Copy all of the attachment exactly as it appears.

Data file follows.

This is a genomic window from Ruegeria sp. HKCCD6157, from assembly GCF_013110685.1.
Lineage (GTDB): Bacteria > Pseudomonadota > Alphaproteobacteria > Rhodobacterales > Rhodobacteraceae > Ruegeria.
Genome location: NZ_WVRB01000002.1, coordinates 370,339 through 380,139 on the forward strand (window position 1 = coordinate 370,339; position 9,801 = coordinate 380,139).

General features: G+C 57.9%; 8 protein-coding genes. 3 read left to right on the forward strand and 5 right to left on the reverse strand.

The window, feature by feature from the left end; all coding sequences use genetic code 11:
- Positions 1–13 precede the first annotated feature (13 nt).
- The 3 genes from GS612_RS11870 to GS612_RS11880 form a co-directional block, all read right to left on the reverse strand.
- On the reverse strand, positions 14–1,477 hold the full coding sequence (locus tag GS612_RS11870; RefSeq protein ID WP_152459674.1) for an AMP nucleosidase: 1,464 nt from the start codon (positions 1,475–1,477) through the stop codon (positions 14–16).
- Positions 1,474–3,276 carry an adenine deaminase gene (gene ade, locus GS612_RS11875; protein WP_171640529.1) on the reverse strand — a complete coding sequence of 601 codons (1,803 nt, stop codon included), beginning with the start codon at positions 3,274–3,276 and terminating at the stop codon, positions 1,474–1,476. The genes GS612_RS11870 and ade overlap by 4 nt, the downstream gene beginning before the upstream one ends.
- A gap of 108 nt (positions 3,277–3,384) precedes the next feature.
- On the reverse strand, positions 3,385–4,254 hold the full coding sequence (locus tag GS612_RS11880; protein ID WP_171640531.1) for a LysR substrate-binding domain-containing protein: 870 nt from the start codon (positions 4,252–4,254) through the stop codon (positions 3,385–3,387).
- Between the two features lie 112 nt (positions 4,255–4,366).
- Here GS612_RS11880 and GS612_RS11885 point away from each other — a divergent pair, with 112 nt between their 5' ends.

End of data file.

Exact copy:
This is a genomic window from Ruegeria sp. HKCCD6157, from assembly GCF_013110685.1.
Lineage (GTDB): Bacteria > Pseudomonadota > Alphaproteobacteria > Rhodobacterales > Rhodobacteraceae > Ruegeria.
Genome location: NZ_WVRB01000002.1, coordinates 370,339 through 380,139 on the forward strand (window position 1 = coordinate 370,339; position 9,801 = coordinate 380,139).

General features: G+C 57.9%; 8 protein-coding genes. 3 read left to right on the forward strand and 5 right to left on the reverse strand.

The window, feature by feature from the left end; all coding sequences use genetic code 11:
- Positions 1–13 precede the first annotated feature (13 nt).
- The 3 genes from GS612_RS11870 to GS612_RS11880 form a co-directional block, all read right to left on the reverse strand.
- On the reverse strand, positions 14–1,477 hold the full coding sequence (locus tag GS612_RS11870; RefSeq protein ID WP_152459674.1) for an AMP nucleosidase: 1,464 nt from the start codon (positions 1,475–1,477) through the stop codon (positions 14–16).
- Positions 1,474–3,276 carry an adenine deaminase gene (gene ade, locus GS612_RS11875; protein WP_171640529.1) on the reverse strand — a complete coding sequence of 601 codons (1,803 nt, stop codon included), beginning with the start codon at positions 3,274–3,276 and terminating at the stop codon, positions 1,474–1,476. The genes GS612_RS11870 and ade overlap by 4 nt, the downstream gene beginning before the upstream one ends.
- A gap of 108 nt (positions 3,277–3,384) precedes the next feature.
- On the reverse strand, positions 3,385–4,254 hold the full coding sequence (locus tag GS612_RS11880; protein ID WP_171640531.1) for a LysR substrate-binding domain-containing protein: 870 nt from the start codon (positions 4,252–4,254) through the stop codon (positions 3,385–3,387).
- Between the two features lie 112 nt (positions 4,255–4,366).
- Here GS612_RS11880 and GS612_RS11885 point away from each other — a divergent pair, with 112 nt between their 5' ends.